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Work zone safety
Each year in Wisconsin, both highway workers and motorists are killed and injured in crashes that happen in highway construction zones.
Recognizing work zones
Major road construction that lasts for weeks and weeks. Emergency vehicles at the side of the road. A snowplow flashing its warning lights. The everyday garbage pickup. In Wisconsin, theyíre all work zones.
Any time people are working in a street or highway near traffic, drivers and workers are at risk. Being able to identify the work zones up ahead can save lives. So learn the signs of a work zone: flashing lights, utility or emergency vehicles, orange signs, flags, barrels and cones. And, of course, people.
Driving in work zones
To protect themselves and others, drivers need to slow down whenever they see flashing lights, or move over, if possible, to leave the lane beside the work zone open. In some construction areas, lowered speed limits are posted and must be obeyed at all times.
Remember, when you enter a work zone, be patient. Worrying about the time and traffic wonít get you anywhere faster. Instead, slow down and pay attention to your surroundings. These tips can help you get in and out of a work zone safely:
- Donít fool around. Eliminate distractions like eating, drinking, talking on the phone, or fiddling with electronic devices.
- Expect the unexpected. Speed limits may be reduced, traffic lanes may be changed, and people and vehicles may be working on or near the road.
- Slow down. A car traveling 60 mph travels 88 feet per second, and the faster you go the longer it takes to stop.
- Give yourself room. Rear-end collisions are the most common work zone crashes, so donít tailgate.
- Allow about three seconds of braking distance. Look for signs. Orange, diamond-shaped signs usually give you ample warning of lane closings, construction areas, and flaggers and other workers ahead.
- Be patient. If you donít see workers, that doesnít mean theyíre not there. Observe the signs until you see one that says youíve left the work zone.
- Plan ahead. Leave early or map out an alternate route. Find the latest road conditions and work zone news at http://dot.wi.gov/travel/driving-cond.htm.
- Follow the law. Slow down and move over, if possible, when you see flashing lights.
Paying for work zone carelessness
In Wisconsin, we take work zone safety seriously. The penalties for careless driving are steep.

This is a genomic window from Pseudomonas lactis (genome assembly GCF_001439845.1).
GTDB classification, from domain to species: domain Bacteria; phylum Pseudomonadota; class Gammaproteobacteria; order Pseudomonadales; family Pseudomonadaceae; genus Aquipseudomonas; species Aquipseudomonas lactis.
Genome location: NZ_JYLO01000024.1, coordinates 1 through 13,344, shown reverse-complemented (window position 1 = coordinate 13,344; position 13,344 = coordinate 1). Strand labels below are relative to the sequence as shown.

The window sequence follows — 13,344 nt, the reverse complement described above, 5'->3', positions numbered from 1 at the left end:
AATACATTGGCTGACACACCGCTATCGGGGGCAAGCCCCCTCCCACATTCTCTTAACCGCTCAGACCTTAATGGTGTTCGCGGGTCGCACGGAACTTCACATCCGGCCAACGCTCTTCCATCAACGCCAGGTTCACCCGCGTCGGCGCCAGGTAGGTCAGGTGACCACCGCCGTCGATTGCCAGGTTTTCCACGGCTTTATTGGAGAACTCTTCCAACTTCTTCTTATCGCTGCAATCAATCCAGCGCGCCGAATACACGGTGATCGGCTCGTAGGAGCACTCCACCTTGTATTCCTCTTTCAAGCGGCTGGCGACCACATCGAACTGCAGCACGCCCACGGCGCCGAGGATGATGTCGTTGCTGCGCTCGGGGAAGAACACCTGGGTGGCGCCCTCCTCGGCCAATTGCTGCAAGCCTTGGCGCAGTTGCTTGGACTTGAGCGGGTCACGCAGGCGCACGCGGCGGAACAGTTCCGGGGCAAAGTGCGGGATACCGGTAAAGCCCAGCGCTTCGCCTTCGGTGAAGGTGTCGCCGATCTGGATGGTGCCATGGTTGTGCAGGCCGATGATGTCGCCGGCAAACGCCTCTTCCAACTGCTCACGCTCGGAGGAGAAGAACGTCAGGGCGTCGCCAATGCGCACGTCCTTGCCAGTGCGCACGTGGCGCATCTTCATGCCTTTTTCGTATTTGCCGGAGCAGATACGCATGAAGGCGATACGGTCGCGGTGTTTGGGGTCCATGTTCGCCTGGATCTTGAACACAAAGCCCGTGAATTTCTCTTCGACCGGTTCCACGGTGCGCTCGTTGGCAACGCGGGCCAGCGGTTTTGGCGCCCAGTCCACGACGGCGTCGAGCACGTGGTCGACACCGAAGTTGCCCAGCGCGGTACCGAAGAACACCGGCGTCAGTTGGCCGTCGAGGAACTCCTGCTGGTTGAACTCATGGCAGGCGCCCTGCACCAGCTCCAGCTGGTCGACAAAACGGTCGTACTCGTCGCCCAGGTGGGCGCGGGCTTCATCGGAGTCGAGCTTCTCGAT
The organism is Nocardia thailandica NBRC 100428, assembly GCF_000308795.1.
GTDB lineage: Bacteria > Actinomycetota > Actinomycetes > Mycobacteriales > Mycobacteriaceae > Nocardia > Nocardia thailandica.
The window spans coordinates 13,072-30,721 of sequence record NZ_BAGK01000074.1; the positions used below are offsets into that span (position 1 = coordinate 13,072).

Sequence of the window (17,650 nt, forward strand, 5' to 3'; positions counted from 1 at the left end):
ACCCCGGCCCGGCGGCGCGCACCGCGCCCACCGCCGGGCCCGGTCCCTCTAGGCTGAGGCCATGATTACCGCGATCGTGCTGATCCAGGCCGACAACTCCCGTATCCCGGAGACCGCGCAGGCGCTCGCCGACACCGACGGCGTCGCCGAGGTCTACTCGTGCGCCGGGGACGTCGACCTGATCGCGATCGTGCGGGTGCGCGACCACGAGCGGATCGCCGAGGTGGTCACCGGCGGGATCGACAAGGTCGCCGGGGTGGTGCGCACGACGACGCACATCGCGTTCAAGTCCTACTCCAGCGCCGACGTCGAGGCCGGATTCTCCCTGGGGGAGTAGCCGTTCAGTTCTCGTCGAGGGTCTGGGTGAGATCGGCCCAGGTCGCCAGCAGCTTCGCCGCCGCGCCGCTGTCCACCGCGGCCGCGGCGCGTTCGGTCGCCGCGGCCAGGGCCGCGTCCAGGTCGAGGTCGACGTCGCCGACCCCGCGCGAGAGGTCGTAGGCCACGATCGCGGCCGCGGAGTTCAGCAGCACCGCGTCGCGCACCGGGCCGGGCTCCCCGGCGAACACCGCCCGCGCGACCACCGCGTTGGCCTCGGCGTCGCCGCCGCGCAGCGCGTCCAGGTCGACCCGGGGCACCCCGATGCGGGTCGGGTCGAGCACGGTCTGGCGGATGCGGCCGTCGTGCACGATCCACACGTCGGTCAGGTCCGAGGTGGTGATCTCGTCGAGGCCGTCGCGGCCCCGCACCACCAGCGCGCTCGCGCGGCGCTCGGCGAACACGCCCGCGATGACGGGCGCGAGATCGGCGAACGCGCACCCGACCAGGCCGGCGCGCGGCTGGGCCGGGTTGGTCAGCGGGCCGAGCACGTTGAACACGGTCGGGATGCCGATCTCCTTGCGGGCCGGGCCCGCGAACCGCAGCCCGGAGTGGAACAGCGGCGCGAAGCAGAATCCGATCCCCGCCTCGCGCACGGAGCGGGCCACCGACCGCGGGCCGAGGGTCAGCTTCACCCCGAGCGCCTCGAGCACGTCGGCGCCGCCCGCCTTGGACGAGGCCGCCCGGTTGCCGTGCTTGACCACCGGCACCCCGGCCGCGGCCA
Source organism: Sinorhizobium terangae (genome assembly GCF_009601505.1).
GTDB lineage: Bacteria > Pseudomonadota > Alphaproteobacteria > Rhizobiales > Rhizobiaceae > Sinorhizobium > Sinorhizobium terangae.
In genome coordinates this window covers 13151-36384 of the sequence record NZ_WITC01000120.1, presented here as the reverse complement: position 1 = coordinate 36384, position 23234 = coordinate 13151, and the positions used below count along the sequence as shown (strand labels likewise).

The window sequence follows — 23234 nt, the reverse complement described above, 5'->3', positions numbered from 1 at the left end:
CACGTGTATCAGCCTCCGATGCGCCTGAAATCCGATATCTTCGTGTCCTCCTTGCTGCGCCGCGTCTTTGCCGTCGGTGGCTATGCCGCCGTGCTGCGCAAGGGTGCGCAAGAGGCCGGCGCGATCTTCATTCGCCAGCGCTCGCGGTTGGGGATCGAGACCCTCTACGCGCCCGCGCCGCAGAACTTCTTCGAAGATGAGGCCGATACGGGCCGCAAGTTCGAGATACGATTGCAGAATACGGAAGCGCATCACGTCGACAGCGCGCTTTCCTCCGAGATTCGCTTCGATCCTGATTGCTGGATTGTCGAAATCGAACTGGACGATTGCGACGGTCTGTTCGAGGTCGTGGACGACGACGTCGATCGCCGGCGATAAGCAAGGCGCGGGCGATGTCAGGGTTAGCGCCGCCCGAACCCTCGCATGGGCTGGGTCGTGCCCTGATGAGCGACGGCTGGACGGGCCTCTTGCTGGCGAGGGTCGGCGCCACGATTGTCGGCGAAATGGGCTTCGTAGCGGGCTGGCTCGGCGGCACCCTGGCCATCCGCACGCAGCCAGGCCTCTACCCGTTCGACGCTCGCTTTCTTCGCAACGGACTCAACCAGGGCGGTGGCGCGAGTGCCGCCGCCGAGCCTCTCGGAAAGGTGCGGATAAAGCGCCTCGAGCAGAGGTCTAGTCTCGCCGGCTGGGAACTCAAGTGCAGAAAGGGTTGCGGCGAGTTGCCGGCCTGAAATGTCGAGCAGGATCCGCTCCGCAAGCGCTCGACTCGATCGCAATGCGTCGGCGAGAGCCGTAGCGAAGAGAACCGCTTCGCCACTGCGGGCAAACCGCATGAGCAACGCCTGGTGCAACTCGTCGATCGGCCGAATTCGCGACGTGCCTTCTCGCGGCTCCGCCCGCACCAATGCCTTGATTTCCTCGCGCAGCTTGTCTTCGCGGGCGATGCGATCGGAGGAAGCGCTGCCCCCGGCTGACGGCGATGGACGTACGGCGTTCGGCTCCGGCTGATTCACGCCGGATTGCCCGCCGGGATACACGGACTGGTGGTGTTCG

- It can cost you money. A normal speeding ticket can be expensive, but thatís nothing compared to traffic violations made in the zone. In a work zone, penalties are doubled - and fines usually increase every year.
- It can cost you time. The consequences for injuring or killing someone in a work zone are especially serious. Careless drivers may face thousands of dollars in fines and up to 3 1/2 years in prison if they injure someone in a work zone. The fines for vehicular manslaughter are even higher, as are the prison terms - as many as 10 years. These punishments may increase if the driver was intoxicated or a repeat offender.
- It can cost your life. The greatest cost of irresponsible driving isnít calculated in dollars or years. Wisconsin sees nearly 2,000 work zone crashes a year. Sometimes, people die. And those tragedies change the lives of everyone left behind - workers, drivers and passengers, family and friends.
The fact is, people who work along Wisconsinís roads are extremely vulnerable. But not every crash in the zone involves workers. In reality, drivers and their passengers are the most common work zone fatalities.
Driving safely protects people on the road and the people in your own car. Driving safely protects you. So follow the rules, follow the law. And be safer in the zone.
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Know the signs
Right lane ends
Merge carefully. Donít risk everyoneís safety by forcing your way into the line at the last minute.
Slow down and be prepared to stop. A real person is out on the road.
Be alert. One travel lane means traffic will be right next to you.
Road work in 1500 feet
Slow down. At 60 mph, the work zone is just 17 seconds away.
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Last modified: April 6, 2011
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